So much for the Trump economic miracle

Not one to hide his light under a bushel, President Trump keeps telling us that the U.S. economy has never performed better than under his brilliant stewardship. He does so even though the economic data tell a very different story. He also does so even though there are growing indications that his economic policies are mortgaging our economic future.

Since assuming office in January 2017, the economy has grown at only a marginally faster pace than it did during the Obama administration. This has been the case despite the big tax boost the economy received in 2017. At the same time, stock market prices, which are President Trump’s favorite economic indicator, have increased at around half the pace that they did in President Obama’s first three years in office.

Meanwhile, because of the large tax cut, the economy has developed a twin budget deficit and trade deficit problem that threatens the country’s longer run economic growth prospects.

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Among the key economic promises that Trump made at the very start of his administration was that his policy of aggressive tax cuts and economic deregulation would lead the US economy into the promised land of sustainable economic growth of between 3 and 4 percent a year.

He also assured us that the 2017 tax cut would largely pay for itself through the higher economic growth that it would generate. In his view, there was therefore no reason to worry unduly about the prospect of a ballooning budget deficit.

Sadly, the economic data indicate that Trump is nowhere near delivering on his economic promises. Over the past year, far from growing at the promised 3-4 percent rate, the economy has been growing at barely 2 percent. This takes the average economic growth achieved since Trump took office to a little more than 2.25 percent or to a pace not very different from the average growth rate achieved during the Obama administration. 

More troubling yet for future economic growth prospects is the fact that far from getting the investment boom that we were promised, we have now had two consecutive quarters of negative investment growth. This would suggest that investors have been using the tax cut not so much to expand productive capacity as was promised but rather to engage in share buybacks.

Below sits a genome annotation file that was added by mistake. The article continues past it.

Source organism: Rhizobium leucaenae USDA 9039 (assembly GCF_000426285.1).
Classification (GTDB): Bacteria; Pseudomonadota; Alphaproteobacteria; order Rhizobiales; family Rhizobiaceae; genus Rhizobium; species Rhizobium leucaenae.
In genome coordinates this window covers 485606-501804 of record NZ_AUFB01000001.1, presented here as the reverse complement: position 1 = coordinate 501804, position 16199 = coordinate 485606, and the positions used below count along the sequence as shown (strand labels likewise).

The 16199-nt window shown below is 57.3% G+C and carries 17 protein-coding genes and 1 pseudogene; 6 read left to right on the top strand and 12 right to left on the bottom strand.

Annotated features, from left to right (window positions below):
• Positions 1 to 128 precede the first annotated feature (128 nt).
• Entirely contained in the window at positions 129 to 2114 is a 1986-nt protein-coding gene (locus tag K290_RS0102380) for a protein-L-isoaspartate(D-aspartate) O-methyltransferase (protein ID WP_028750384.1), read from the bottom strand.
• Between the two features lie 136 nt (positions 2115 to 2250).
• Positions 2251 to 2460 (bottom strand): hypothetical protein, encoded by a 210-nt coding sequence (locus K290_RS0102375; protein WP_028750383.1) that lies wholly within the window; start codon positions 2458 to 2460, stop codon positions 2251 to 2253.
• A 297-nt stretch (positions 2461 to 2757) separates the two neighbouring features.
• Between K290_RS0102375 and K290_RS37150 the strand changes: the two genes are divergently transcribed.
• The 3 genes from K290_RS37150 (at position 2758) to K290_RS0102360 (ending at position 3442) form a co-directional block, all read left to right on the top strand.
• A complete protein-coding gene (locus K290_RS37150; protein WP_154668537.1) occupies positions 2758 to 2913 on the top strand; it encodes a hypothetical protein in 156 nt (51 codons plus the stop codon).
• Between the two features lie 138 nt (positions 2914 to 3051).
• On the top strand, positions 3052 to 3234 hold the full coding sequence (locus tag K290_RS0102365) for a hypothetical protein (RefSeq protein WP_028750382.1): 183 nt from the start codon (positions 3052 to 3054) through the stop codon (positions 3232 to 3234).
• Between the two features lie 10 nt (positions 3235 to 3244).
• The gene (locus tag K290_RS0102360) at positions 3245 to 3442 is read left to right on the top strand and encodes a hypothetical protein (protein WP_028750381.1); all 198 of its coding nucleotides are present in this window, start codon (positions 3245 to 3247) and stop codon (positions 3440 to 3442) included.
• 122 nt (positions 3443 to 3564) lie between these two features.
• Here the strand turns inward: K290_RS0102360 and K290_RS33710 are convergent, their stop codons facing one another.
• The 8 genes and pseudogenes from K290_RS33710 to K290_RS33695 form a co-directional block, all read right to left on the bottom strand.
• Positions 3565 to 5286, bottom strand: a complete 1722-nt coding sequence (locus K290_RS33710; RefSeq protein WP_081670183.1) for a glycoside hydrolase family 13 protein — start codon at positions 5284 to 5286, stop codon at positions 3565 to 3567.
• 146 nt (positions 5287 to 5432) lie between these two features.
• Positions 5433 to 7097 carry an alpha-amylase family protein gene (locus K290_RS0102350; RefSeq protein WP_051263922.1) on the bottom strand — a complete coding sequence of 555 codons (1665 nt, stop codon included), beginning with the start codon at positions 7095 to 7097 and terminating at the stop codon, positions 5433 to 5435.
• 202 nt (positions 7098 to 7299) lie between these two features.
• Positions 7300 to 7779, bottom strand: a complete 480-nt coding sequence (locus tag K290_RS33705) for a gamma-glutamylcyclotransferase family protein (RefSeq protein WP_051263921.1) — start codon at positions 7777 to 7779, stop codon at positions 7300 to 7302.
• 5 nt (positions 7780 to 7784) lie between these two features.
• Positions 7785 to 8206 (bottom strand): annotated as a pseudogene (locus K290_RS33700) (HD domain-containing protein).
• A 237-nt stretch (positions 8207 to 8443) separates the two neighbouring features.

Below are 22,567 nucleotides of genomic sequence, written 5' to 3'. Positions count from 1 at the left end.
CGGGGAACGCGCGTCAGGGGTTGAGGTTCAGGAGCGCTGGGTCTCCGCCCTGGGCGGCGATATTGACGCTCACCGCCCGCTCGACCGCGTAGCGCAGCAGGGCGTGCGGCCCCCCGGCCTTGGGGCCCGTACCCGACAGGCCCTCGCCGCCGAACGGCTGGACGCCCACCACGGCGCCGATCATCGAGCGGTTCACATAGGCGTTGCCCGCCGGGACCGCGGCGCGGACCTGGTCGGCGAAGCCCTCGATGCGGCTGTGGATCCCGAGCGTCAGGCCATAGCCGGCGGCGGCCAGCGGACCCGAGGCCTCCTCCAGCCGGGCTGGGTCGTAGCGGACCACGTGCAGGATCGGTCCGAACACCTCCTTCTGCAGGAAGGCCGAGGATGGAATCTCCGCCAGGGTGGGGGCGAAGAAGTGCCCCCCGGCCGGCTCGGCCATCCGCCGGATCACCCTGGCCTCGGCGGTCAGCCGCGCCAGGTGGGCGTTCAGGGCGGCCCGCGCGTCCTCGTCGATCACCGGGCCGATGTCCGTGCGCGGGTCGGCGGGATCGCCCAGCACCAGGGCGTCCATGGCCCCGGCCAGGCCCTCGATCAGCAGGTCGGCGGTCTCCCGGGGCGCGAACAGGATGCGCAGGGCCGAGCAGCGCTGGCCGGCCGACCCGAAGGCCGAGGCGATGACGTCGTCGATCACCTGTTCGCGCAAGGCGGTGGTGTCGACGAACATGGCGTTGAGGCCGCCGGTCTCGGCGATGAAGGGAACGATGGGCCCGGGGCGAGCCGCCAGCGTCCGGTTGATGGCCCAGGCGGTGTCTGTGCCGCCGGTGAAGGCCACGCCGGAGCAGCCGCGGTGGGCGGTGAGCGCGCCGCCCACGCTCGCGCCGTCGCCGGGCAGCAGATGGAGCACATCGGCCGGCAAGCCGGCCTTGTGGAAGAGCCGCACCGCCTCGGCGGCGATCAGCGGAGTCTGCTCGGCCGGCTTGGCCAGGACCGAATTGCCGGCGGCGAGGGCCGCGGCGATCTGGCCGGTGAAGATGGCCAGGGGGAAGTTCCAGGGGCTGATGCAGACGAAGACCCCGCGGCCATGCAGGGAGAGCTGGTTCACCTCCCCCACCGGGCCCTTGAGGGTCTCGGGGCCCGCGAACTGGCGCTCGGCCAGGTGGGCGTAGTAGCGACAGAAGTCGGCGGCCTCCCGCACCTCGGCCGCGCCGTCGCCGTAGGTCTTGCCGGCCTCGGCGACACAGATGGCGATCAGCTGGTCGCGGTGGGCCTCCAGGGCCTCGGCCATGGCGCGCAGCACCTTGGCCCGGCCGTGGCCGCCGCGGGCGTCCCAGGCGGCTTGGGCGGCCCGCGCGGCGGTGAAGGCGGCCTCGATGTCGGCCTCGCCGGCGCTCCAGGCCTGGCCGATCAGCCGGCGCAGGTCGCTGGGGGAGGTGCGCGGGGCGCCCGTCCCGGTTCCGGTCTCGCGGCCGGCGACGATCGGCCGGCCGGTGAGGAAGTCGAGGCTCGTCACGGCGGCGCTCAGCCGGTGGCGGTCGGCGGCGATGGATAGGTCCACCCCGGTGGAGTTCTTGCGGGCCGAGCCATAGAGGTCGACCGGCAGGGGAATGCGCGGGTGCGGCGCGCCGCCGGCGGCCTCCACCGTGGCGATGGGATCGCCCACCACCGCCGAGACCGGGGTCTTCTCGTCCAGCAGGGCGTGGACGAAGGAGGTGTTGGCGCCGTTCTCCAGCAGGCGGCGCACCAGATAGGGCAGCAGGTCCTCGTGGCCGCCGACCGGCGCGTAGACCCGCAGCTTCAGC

Trump’s soothing assurances about the budget deficit also have been belied by the facts. According to the Congressional Budget Office, far from paying for themselves, the Trump tax cut has given rise to the dismal prospect that we will now have budget deficits exceeding 5 percent of GDP for as far as the eye can see. As a result, the public debt is now well on a course to exceed 100 percent of GDP. 

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The major deterioration in the country’s public finances under Trump’s watch will limit the scope for resorting to budget stimulus policy in the event that the economy were again to relapse into a recession. That in turn would likely make any future economic recession deeper than it need otherwise have been.

Yet another of Trump’s grand economic promises was that he would pursue an America First trade policy with a view to leveling the international economic playing field and to eliminating the U.S. trade deficit. Here too the data would suggest that Trump is failing to deliver.

Indeed, according to the most recent trade numbers, far from having declined, the U.S. trade deficit is now running at some 40 percent above the level it was running when  Trump first assumed office. This should come as no surprise considering that the increased budget deficit under Trump’s watch has constituted a major drain on the country’s level of savings.

All of this should not be read as an indictment of tax cuts and de-regulation as a means of promoting economic growth. Rather, it should be read as an indication of the high cost of President Trump’s trade wars and his repeated attacks on globalization. By creating an environment of considerable investor uncertainty, Trump seems to have neutralized his attempts to use tax policy and deregulation to get the economy onto a higher growth path.  

Hopefully, Trump will soon find a way of dialing back his protectionist trade policy. If not, we should brace ourselves for continued lackluster economic performance during the remainder of his term. 

Desmond Lachman is a resident fellow at the American Enterprise Institute. He was formerly a deputy director in the International Monetary Fund's Policy Development and Review Department and the chief emerging market economic strategist at Salomon Smith Barney.